"The party informed me this morning they had talked to our candidate and she's issued an apology," she said. "I'm satisfied with the apology. She should have known, yes. Were the comments offensive, yes." James added she was angry the apology wasn't issued sooner.

More substantial process

James being apparently blindsided by the issue raised questions about the NDP's vetting process. Asked how much confidence she had in the process, she said, "I'll be talking to the party about that."

There is a process in place, she said. "People talk about the kinds of things they've been involved in, the experience they've been involved in and you can talk to the party about other specifics." She believes the party does an Internet search for potentially embarrassing subjects, she said.

"Coming out of the federal election we understood we needed a more substantial process," said NDP president Fox.

Candidates fill out a long questionnaire covering things like where they live, what they own, their financial history and any potential criminal matters. "It's almost a small book," he said. The party then goes about verifying what the candidate has told them.

Liberals burned in Okanagan

The Liberal Party goes through a "pretty thorough" process too, said B.C. Liberal communications director Chad Peterson. People apply for a nomination and complete an "exhaustive" questionnaire before the party's election readiness committee can approve them.

The questionnaire looks at their personal and professional background, he said, "Just so we're all on the same page on where they come from."

The party did have one candidate, Joe Cardoso, whose candidacy in Okanagan-Similkameen was rescinded after it was discovered he'd written a letter to a newspaper that was critical of Liberal leader Gordon Campbell. He has since become the Conservative candidate in the constituency.

"He failed to disclose information that was pertinent on his candidate questionnaire," said Peterson.

"This candidate nomination process has been fairly smooth for us so far," he said. "I can say we hold our candidates to a very high calibre. That's something the public expects of us and something we expect of ourselves."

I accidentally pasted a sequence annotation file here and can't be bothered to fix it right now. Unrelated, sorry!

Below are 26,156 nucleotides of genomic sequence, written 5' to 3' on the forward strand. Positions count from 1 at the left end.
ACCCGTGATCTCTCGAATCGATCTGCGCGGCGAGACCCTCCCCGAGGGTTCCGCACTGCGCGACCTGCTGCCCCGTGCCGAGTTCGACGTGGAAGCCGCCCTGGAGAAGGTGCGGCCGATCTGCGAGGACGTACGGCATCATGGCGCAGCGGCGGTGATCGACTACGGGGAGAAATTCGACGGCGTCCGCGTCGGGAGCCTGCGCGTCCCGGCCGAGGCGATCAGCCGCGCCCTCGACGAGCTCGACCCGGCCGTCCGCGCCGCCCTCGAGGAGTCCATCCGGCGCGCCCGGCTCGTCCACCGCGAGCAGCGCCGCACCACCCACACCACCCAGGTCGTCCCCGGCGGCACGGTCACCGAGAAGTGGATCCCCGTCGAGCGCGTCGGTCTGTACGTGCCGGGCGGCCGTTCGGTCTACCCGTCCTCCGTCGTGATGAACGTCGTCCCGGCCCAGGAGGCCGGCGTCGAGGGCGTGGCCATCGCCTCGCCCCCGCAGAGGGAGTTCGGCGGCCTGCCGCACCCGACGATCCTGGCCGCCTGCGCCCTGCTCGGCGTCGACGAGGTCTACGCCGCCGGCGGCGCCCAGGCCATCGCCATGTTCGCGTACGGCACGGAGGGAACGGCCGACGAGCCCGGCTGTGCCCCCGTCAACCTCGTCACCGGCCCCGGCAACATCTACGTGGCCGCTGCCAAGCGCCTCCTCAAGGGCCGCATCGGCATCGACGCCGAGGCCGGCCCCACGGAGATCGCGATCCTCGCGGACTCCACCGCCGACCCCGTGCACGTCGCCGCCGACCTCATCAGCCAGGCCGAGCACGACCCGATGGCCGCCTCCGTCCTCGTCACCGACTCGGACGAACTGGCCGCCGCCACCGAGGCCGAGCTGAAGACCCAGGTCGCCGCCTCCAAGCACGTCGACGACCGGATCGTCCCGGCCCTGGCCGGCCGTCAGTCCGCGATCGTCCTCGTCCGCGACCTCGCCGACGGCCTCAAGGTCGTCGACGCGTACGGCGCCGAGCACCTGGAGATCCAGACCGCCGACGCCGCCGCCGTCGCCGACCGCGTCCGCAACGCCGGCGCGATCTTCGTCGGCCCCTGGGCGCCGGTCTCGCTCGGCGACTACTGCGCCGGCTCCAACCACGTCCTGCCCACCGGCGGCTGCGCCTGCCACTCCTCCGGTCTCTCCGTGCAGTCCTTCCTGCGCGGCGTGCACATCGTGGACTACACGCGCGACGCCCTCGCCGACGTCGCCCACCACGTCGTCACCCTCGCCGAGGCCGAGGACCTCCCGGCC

In the case of Elmore, the NDP's Fox said, the party should have addressed the issue ahead of the nomination meeting. "We were aware she had made comments, yes," he said. "We should have had greater sensitivity to that old quote."

Some people are offended by Elmore's use of the word "Zionist," he said. "It depends on the audience. Clearly there are some sensitivities attached to it or we wouldn't have had Monday [March 23] morning."

'You have no secrets'

"They vet you extremely," said Kathleen Stephany, the NDP candidate in Langley. "You have no secrets... They want to vet anything that could potentially be bad for you personally or for the party."

Stephany passed the vetting process, but that didn't inoculate her against attacks.

Liberal communications staff circulated an old Tyee story that included a quote Stephany denies having said. She claims the story incorrectly had her as saying she thinks abortions should not be paid for by the public. (The source of the quotes stands by them, the Tyee reported last week.)

"I have to admit I was really troubled by them shopping that story around," said Fox. "It was complete bullshit. They were attempting to discredit a sincere individual."

Stephany had acknowledged to the party that she had views on abortion that were not consistent with the party's position, he said, but her reasons for getting involved in politics do not include wanting to change abortion laws or funding.

"We are hoping to attract a diverse range of people," he said. That means people from many different walks of life, with a variety of views on various issues. "Quite frankly I'm damn proud of that."

The idea that every candidate has to mirror the leader is strange, he said. "I find that repugnant. If all we were interested in was attracting people who think exactly like us, I wouldn't vote for us. I mean, come on."

Related Tyee stories:


Read more: Politics

Share this article

The Tyee is supported by readers like you

Join us and grow independent media in Canada

Facts matter. Get The Tyee's in-depth journalism delivered to your inbox for free


The Barometer

Tyee Poll: Are You Preparing for the Next Climate Disaster?

Take this week's poll